Really great article. Outlines history, evolution and problems solved by each iteration. One thing they didnt get into was the methods (options, patch, put, delete, etc) i always found that one to be weird as it seemed proprietary. After a bit of research [0], i found that it was to because the creator had identified multiple ways they wanted to modify a document. I find that facinating because there is no "pay" method or "mutate 5 objects in a database and send 2 emails but make sure that the post data is encrypted" method. Perhaps the creator didnt have the forsight in simply specifying whether data should be parsed from the url or from a body. Perhaps the http method still has more room to grow

[0] https://www.quora.com/What-is-the-history-of-HTTP-verbs-PUT-...

One thing that is slightly misleading about the article is that it talks as if HTTP/1.0 first came into being in 1996, and everyone was using version 0.9 before then. In fact, one need only observe that the original spec for adding cookies to HTTP came out in 1994 to realize that HTTP/1.0 must have been widely deployed by then. In fact, it is only the standard that took until 1996 to write up.

Even then, nobody really implemented 1.0 per-se, because nobody really changed to match what the standard (ex postfacto) said.

Wasn't the spec designed so that pretty much everything was already mostly conformant?

Correction: HTTP/1.0 doesn't have Host headers at all, while HTTP/1.1 requires them.

It's one of the easiest ways to distinguish the two versions. Host headers enable virtual hosts (multiple domains on one IP), letting the Internet grow to billions of domains without requiring an IP for each of them.

Host headers were widely deployed before HTTP/1.1 - IIRC MS IE 3 was the first version to support Host: in 1996 - Netscape supported it earlier.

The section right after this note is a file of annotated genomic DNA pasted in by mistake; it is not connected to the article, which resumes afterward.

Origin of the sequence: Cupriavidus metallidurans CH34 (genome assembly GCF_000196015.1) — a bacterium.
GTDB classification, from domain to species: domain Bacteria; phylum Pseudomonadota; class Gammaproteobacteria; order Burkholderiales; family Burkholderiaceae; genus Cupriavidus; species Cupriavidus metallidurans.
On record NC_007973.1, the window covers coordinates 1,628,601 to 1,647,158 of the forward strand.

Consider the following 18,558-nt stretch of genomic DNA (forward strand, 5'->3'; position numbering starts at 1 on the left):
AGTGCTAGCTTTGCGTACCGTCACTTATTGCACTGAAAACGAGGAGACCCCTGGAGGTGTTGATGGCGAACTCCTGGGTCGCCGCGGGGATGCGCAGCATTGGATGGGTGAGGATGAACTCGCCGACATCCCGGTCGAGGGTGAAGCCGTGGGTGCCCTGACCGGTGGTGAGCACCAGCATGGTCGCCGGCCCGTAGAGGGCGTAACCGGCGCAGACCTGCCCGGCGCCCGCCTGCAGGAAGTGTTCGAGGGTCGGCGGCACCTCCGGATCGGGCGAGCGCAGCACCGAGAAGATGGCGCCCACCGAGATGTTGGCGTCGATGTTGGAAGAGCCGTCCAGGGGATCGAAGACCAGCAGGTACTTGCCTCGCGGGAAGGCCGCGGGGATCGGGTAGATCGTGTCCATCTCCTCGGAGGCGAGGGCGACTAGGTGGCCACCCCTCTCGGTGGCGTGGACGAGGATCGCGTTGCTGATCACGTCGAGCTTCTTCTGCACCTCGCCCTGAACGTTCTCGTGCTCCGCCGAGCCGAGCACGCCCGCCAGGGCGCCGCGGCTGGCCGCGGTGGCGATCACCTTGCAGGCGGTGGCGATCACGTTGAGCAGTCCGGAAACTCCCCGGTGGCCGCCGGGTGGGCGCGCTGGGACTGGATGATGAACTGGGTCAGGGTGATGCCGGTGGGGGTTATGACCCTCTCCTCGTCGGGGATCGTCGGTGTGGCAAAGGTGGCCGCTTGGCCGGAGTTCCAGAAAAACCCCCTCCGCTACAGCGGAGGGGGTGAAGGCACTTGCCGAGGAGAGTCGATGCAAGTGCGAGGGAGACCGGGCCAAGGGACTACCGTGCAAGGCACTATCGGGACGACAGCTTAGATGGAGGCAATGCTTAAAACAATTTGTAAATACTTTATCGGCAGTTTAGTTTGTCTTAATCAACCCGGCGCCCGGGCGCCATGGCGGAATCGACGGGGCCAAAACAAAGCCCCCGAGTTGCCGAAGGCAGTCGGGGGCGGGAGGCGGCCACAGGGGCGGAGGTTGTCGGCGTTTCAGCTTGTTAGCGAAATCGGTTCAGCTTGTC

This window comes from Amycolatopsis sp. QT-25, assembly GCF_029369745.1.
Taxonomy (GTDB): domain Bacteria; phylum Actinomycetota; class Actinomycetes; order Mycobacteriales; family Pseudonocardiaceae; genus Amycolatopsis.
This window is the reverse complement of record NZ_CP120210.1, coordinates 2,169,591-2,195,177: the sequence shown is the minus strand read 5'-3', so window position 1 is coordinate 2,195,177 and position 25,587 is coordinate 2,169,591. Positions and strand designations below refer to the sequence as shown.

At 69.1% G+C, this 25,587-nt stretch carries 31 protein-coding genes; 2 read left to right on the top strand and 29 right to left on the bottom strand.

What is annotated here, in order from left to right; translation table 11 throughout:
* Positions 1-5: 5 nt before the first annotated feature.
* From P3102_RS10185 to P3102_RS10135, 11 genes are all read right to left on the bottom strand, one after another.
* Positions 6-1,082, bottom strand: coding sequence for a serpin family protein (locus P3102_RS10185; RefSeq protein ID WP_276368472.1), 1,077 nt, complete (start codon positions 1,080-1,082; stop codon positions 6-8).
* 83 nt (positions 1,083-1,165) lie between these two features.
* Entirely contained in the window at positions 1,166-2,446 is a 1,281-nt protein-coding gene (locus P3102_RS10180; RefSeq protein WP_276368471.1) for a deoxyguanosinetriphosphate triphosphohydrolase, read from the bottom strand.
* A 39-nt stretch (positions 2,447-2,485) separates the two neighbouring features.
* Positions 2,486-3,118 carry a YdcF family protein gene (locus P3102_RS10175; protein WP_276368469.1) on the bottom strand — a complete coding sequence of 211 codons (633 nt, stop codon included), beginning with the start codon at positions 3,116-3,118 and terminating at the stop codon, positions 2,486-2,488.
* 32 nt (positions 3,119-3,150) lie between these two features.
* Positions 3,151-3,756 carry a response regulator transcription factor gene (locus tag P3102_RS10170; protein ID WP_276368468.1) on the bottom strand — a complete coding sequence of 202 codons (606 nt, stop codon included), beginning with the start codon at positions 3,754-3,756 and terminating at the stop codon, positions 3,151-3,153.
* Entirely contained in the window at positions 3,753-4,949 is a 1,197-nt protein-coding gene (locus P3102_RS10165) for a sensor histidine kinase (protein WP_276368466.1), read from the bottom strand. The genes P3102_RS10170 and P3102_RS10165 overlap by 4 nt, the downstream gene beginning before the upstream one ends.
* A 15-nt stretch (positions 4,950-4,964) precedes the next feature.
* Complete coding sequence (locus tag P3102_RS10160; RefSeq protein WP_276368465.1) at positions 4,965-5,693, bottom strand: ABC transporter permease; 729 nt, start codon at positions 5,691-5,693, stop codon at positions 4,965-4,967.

Neat! I thought host was optional, I didn't realize it didn't exist at all.

Iv been upset with HTTP/2 / SPDY since the very first beginning (yet i never used it, nor try). Now, thanks to you, i understand why.

It's not a replacement/ enhancement of HTTP, it's definitively not a Transport layer. It has no use/gain for webservices, and as single page apps tends to optimise resources delivery (webpack, browserify, scss, stylus & co, very few resources are left to deliver) so no urgent "need" for it here.

So, for an _application layer_ it's comming a little late, i guess "block SPA" with intrisected client side & server side (nodejs/ express & spa) apps might gain of it, but it have to be considered as the very first line of the app developpement , the transition/ enhancement cost / gain ratio for existing apps is too hard to plan.

Great writing !

I actually disagree with both your conclusions - the techniques you mentioned exist to get around painful deficiencies with HTTP/1.1, and are anti patterns in http/2 - sprites exist to reduce the latency of loading many small images, which is now no longer an issue (see httpvshttps.com for a demonstration).

Also my brief experiments using HTTP/2 in Haskell involved zero changes to my web service handler code, and maybe one or two extra lines to give paths to the TLS cert files. Web services will benefit massively from HTTP/2 in some domains, I do a lot of web geospatial work and using it for servers which return hundreds of image tiles will be a massive win

Many people think that the HTTP was the ultimate invention, often doesn't seem to know that it's clearly evolution of Gopher. https://en.wikipedia.org/wiki/Gopher_(protocol)

Nice post!